It’s not just about upper body strength though: it’s also about how you use your body. Parrott did come a little bit unstuck in this next example, again from Tottenham’s UEFA Youth League clash with Olympiakos.
As you can see, he’s about to receive the ball with his back to the defender. On this occasion, he needs to put his body between the ball and his man, so that, if the defender was going to win the ball back, he’d have to foul Parrott. Instead, he shows too much of the ball to the centre-back, and he cleanly wins the tackle. Being able to effectively hold the ball up with his back to goal will be pivotal for the youngster. He’s not necessarily bad at it, particularly for his age, but he’ll be aiming to improve that small detail of his game so he’s able to hold off more physical defenders.
Pressing and defensive work rate
Parrott’s work rate out of possession is also very impressive. Even when playing as a lone striker, the sight of him running back into his own third to force a turnover is fairly common. That’s exactly what he does in the image below.
His tendency to quickly pop up in these areas can catch opponents by surprise, and lead to Spurs starting a counter-attack.
Whilst Parrott’s on-field work rate can’t be questioned, his intelligence whilst pressing could improve, and exposure to senior football will certainly help him do that. In the example below, he gets caught out because he approaches a defender from the wrong angle.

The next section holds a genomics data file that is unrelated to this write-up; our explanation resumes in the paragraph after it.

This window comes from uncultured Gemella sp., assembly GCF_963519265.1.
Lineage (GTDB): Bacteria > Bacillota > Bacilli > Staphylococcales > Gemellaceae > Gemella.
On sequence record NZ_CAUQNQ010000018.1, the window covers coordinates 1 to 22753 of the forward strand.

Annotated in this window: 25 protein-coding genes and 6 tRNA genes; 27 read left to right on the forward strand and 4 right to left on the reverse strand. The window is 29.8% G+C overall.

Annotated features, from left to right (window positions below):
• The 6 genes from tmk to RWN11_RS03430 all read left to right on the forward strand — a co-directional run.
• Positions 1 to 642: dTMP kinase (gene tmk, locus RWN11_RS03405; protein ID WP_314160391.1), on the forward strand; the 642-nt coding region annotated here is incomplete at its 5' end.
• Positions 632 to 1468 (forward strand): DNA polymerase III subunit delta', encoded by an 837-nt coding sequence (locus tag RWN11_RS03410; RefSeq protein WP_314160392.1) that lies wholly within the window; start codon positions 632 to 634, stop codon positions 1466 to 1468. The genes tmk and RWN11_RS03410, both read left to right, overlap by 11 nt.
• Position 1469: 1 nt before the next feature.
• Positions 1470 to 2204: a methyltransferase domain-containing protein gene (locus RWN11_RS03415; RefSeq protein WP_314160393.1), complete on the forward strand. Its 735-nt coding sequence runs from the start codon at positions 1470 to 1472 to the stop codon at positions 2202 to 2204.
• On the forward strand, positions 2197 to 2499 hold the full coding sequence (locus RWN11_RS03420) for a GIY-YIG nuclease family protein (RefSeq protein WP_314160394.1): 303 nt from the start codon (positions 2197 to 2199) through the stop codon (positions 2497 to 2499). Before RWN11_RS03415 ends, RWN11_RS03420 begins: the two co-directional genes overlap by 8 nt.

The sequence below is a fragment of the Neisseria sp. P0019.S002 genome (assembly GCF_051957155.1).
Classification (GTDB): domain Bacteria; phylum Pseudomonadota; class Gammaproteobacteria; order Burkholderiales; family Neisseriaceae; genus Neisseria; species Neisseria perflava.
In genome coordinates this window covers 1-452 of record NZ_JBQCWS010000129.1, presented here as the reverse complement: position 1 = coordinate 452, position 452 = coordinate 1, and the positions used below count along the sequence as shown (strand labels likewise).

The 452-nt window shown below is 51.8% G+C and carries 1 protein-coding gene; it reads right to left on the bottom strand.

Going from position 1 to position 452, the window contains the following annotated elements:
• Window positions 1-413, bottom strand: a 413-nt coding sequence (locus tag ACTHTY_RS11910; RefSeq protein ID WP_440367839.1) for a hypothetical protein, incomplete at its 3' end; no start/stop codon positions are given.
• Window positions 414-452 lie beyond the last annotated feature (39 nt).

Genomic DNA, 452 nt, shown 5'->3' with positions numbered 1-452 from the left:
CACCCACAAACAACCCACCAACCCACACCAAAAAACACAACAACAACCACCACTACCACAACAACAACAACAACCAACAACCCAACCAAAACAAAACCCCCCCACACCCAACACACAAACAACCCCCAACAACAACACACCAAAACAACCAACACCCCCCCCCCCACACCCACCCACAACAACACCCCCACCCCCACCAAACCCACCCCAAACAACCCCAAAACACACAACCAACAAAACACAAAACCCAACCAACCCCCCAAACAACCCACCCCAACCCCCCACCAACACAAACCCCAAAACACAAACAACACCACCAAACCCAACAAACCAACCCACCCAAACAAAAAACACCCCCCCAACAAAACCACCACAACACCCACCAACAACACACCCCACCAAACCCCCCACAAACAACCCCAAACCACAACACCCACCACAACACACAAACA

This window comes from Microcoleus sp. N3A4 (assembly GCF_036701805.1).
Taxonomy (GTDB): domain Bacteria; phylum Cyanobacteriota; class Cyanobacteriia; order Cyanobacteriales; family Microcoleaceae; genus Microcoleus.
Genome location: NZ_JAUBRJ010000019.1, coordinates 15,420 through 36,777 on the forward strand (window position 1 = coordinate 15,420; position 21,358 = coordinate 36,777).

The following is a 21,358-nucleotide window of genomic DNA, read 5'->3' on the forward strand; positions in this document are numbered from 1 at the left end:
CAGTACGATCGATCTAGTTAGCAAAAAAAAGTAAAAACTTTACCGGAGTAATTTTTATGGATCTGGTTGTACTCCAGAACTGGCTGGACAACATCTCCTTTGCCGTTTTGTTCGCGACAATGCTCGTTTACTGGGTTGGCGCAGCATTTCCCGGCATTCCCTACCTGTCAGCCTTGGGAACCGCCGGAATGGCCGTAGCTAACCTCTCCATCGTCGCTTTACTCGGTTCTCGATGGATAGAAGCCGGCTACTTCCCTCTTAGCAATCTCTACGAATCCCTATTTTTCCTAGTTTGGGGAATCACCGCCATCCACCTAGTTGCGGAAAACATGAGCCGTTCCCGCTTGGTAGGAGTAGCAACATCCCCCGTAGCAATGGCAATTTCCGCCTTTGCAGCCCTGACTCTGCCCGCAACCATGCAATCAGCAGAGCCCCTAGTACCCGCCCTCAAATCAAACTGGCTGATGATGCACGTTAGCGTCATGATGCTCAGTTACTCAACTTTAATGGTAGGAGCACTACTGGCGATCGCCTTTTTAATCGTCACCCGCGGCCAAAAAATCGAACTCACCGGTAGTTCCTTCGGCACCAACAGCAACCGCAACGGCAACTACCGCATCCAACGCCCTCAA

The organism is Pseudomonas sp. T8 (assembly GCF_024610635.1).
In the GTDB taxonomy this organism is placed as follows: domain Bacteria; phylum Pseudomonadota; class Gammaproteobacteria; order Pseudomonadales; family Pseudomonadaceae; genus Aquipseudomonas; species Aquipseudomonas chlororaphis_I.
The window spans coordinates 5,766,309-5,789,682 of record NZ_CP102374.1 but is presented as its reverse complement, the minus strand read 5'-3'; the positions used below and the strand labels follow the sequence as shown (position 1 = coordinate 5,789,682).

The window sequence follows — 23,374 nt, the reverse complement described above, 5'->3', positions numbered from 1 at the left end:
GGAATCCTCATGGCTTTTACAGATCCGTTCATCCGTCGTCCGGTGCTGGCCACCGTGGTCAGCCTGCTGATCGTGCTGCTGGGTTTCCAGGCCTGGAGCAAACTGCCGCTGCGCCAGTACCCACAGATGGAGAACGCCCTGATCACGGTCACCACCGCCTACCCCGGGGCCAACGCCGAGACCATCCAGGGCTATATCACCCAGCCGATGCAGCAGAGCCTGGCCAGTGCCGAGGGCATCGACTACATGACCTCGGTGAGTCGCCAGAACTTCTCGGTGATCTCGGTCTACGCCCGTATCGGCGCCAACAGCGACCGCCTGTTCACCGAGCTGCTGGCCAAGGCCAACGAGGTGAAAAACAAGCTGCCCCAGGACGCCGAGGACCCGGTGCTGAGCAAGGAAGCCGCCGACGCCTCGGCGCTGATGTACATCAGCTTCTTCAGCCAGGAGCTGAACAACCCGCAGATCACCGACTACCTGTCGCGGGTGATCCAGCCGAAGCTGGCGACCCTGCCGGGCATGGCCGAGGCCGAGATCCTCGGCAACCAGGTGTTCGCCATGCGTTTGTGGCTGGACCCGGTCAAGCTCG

The red arrow represents the movement that he actually made, and the green arrow represents the movement he should have made. Instead of approaching the defender from a more central position, Parrott tries to intercept the pass, which leads to him having to approach the defender sideways on. Therefore, he’s not able to cover the central space, and the defender is free to take the ball into that area of the pitch, taking Parrott out of the game. Parrott would have been better off playing it safe and making it a priority to stop ball progression through the centre because Tottenham’s midfield were much deeper than him.
This move is an exciting one for Spurs, Millwall, and Parrott. He’ll get his first real opportunity to test himself in senior football, and he’s certainly got the talent to make a second-tier loan spell work. In previous seasons, we’ve seen Liverpool striker Rhian Brewster and Chelsea’s Tammy Abraham learn their trade with successful loan spells in the Championship, and Parrott will be hoping that he can follow in their footsteps. Millwall tended to play with one striker last season, so it’ll be interesting to see whether he plays as a lone striker, or if Gary Rowett decides to change his tactics to accommodate a front two.